There is a great deal to appreciate in Lungin's filmmaking, notably the manner in which the film's bleak and icy setting is captured with great beauty by his striking compositions. The Island throws up numerous fascinating ideas about the nature of sin, faith and redemption, but at a certain point Lungin seems to lose confidence in his narrative, and the film narrows into a deflating climactic third. For much of the film, Anatoly is tortured by the memory of a wartime crime he committed thirty years before, and the way the director returns to this incident at the film's close feels disappointingly contrived. The ideas that The Island attempts to deal with are too weighty and complex to be closed off by such a pat and conventional ending, but if Lungin is simply guilty of biting off more thematic content than he can chew, there are worse crimes for a filmmaker to be charged with.

*As a sidenote, the print of The Island that was shown to the press and is currently being screened at the Renoir cinema in London has a strange subtitling issue. At random, a number of lines are translated into Italian rather than English, and there seems to be no rhyme or reason for this. It isn't enough to spoil the film, but it is rather annoying, so if anyone knows what's behind this unusual discrepancy please let me know.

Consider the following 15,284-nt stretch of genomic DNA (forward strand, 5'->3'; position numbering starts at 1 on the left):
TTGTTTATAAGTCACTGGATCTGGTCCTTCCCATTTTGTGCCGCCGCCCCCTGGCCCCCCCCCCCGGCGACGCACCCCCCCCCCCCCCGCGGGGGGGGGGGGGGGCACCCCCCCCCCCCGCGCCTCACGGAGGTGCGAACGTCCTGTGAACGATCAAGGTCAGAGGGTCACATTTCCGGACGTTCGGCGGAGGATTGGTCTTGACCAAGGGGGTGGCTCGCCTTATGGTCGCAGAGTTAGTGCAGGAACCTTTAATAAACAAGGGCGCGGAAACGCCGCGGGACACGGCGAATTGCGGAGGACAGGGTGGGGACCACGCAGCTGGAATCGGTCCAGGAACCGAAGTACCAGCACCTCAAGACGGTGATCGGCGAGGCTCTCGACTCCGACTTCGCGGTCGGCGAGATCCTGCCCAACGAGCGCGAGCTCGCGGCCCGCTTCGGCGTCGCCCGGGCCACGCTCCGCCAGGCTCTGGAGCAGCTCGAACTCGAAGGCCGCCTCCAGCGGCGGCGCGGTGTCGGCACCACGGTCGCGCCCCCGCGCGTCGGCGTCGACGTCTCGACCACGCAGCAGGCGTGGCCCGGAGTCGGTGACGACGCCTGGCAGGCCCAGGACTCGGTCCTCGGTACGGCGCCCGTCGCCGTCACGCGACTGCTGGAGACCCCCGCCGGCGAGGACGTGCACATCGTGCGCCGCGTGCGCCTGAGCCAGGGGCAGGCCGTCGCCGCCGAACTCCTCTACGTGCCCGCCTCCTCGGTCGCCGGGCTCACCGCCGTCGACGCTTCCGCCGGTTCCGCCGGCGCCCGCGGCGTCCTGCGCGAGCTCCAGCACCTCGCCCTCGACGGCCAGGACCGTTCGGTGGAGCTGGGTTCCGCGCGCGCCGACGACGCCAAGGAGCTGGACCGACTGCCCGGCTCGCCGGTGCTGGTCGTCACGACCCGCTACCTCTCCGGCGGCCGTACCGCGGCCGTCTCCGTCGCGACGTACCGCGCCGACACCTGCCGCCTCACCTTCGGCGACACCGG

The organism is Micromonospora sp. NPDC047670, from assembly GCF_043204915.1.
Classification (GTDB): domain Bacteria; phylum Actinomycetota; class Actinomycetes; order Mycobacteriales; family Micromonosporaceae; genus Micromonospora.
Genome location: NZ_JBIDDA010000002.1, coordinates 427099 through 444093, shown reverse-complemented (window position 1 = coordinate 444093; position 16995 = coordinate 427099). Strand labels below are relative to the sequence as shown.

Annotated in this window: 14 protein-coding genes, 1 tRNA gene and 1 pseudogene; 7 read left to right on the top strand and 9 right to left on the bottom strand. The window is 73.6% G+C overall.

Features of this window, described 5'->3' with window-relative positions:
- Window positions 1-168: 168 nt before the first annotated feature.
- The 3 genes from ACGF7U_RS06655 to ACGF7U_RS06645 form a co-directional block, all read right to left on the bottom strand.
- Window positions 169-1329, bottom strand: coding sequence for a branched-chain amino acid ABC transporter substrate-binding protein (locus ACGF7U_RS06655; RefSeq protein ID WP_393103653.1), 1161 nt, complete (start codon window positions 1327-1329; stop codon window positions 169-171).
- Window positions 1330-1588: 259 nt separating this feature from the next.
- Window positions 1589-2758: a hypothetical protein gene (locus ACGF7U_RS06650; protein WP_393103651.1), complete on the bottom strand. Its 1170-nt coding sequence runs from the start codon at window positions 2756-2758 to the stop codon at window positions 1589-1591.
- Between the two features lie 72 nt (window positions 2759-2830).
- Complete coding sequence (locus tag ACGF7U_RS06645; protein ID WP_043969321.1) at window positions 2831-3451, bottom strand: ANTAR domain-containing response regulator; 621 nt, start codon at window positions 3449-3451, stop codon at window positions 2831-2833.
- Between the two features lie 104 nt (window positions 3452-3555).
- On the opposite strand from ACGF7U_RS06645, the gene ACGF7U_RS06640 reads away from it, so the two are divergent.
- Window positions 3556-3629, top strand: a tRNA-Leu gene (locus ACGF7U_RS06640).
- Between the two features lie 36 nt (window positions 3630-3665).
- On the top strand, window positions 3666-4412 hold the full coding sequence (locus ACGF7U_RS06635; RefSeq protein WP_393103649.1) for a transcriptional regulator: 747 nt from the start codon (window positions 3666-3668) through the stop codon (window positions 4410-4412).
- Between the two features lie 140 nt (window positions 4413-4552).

Wednesday, February 10, 2010

Review - The Wolfman

Limping apologetically into cinemas after a notoriously protracted and problematic shoot, The Wolfman is a film that seems to be defeated almost before it has begun. Having lost the original director Mark Romanek, the project ended up in the unimaginative hands of Joe Johnston, and that's just the beginning of the film's problems. Everything about The Wolfman feels rushed, half-assed and unfinished; the film constantly seems to be pulling in two directions at once – is it a restrained moody horror, or an all-out gorefest? – and it would take a more capable filmmaker than Johnston to make sense of it all. It lurches from one scene to the next without ever establishing a consistent pace or tone, and it wastes a leading man who seemed so perfect for this part.